Hayling Islander Eilidh McIntyre follows in father Mike’s footsteps by winning Olympic sailing gold
Hayling Islander Eilidh McIntyre has created a unique piece of Team GB Olympic history.
In winning the women’s 470 class in Tokyo this morning alongside Hannah Mills, she has emulated the gold-medal winning feat of her father Mike, who triumphed in the Star class in Seoul in 1988.
As a result, they are the first GB father and daughter pair to both win gold in Olympic history, and only the third from any nation since 1894.
Mills has also rewritten the record books, becoming the most successful female Olympic sailor in history - having won silver in London and gold in Rio with Saskia Clark in the same boat.
Mills and McIntyre - the latter making her Olympic debut - dominated the regatta at Enoshima, winning two races and only twice finishing outside the top four, and they went into this morning’s medal race with a 14-point lead.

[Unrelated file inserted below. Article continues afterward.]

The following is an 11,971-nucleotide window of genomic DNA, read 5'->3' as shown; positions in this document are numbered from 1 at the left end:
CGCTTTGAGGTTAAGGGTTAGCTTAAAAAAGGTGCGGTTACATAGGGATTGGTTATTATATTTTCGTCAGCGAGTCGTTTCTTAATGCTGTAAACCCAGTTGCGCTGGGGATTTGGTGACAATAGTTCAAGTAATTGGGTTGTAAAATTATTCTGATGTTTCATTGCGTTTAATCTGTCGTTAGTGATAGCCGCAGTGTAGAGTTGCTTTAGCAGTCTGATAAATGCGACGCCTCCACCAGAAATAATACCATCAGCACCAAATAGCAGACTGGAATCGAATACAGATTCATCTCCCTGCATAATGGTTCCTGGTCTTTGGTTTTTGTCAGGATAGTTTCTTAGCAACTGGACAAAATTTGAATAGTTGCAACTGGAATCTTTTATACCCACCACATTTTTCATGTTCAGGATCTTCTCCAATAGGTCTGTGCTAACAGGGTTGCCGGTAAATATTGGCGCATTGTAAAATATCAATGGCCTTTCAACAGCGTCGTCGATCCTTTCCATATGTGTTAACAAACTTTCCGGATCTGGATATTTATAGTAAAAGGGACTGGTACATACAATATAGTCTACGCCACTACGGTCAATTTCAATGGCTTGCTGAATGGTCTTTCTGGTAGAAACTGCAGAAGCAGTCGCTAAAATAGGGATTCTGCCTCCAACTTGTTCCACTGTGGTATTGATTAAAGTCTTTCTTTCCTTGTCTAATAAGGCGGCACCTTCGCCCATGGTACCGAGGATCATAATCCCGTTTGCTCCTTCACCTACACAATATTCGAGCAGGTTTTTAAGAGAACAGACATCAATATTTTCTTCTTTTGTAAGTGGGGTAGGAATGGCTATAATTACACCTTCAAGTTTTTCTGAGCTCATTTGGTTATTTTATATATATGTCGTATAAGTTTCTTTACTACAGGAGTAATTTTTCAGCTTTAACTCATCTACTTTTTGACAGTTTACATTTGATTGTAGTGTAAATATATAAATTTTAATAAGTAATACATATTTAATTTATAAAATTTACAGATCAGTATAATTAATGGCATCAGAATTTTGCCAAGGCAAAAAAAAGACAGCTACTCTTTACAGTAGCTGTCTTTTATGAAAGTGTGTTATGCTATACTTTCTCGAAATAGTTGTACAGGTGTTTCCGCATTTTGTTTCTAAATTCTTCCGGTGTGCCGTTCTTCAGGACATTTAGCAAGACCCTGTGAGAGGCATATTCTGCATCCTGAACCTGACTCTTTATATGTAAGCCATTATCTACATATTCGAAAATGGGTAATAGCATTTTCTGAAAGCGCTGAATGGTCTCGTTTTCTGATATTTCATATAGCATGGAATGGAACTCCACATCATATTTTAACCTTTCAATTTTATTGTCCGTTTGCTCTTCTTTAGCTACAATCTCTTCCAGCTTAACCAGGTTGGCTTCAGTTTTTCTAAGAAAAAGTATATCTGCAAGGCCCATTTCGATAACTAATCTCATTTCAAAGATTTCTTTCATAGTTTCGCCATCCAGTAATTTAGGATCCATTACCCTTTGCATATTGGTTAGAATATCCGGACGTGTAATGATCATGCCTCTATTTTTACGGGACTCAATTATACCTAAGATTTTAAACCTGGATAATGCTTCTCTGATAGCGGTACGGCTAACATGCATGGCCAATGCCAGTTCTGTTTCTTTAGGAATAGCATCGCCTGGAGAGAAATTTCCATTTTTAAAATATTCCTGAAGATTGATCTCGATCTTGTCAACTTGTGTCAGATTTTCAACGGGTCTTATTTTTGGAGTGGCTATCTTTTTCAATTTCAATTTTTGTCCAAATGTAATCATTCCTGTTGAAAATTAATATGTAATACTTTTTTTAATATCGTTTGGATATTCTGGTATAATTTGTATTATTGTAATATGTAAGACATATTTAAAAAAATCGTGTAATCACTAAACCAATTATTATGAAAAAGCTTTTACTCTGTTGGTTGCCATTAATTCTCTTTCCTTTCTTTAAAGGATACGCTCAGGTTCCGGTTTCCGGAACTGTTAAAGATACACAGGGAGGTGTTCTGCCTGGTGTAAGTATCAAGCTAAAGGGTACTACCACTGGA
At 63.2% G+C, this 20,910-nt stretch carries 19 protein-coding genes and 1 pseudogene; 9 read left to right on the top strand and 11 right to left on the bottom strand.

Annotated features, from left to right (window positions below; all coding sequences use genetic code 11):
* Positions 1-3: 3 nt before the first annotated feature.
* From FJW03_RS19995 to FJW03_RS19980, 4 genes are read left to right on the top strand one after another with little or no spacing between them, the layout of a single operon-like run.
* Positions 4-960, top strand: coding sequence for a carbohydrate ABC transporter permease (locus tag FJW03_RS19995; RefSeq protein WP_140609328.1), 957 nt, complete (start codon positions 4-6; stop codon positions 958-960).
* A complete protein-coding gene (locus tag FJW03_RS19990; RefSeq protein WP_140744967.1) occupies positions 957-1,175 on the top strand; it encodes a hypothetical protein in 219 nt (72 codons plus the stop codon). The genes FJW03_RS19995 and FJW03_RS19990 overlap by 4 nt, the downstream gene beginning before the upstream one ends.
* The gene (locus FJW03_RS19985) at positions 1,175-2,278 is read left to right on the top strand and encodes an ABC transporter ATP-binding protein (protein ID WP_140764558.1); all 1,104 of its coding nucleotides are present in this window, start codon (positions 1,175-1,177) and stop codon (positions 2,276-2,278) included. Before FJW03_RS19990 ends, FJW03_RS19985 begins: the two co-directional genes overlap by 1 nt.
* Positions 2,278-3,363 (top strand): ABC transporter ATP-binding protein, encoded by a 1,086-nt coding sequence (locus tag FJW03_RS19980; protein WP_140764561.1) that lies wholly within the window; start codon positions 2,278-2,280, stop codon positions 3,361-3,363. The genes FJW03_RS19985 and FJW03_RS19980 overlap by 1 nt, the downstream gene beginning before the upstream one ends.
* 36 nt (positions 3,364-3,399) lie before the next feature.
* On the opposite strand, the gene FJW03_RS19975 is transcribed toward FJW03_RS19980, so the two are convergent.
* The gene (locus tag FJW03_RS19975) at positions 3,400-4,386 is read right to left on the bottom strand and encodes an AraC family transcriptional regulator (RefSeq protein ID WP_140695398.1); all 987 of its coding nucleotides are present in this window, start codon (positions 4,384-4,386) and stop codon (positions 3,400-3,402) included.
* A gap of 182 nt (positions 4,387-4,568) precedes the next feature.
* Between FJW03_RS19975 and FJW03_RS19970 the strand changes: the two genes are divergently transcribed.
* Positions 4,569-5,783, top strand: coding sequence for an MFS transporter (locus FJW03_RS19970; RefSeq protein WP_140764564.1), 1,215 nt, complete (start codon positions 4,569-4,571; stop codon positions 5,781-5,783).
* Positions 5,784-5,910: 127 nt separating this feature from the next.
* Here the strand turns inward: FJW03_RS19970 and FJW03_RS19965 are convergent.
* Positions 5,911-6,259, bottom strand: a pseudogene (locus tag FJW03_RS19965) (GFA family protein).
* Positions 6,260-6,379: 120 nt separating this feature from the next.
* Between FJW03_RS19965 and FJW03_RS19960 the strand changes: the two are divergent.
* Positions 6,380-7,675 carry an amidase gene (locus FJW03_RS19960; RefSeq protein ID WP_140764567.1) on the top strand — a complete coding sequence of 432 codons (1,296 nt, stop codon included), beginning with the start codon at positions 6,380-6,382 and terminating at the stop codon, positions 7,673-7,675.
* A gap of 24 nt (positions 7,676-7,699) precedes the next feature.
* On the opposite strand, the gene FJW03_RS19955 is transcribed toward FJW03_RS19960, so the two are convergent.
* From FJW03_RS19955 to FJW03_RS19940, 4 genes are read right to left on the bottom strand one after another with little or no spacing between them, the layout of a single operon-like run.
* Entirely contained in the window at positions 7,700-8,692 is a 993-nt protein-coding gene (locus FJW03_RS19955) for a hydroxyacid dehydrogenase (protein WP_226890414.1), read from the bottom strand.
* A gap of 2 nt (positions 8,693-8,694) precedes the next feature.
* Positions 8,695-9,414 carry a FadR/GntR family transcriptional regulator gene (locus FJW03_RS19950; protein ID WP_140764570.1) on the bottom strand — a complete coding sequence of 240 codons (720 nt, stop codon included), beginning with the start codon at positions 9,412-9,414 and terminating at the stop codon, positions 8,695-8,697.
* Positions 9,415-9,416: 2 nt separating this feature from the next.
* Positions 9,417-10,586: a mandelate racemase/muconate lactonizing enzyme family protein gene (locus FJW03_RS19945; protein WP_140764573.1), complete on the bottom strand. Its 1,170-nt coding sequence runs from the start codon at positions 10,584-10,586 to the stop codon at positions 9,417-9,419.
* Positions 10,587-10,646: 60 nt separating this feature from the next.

That meant they only needed to finish in the top seven to clinch gold and they were never in any danger, crossing the line comfortably in fifth.
The victory continued a hugely successful two days for Britain’s sailors, with Mills and McIntyre making it three gold medals after success for Dylan Fletcher and Stuart Bithell in the 49er and Giles Scott in the Finn on Tuesday.
It is the country’s second best Olympic tally after Beijing in 2008, when they won six medals, including four golds.
Mills joined forces with 27-year-old McIntyre when Clark retired following the Rio Olympics and the pair marked themselves out as the ones to beat by winning the world championships at Enoshima in 2019.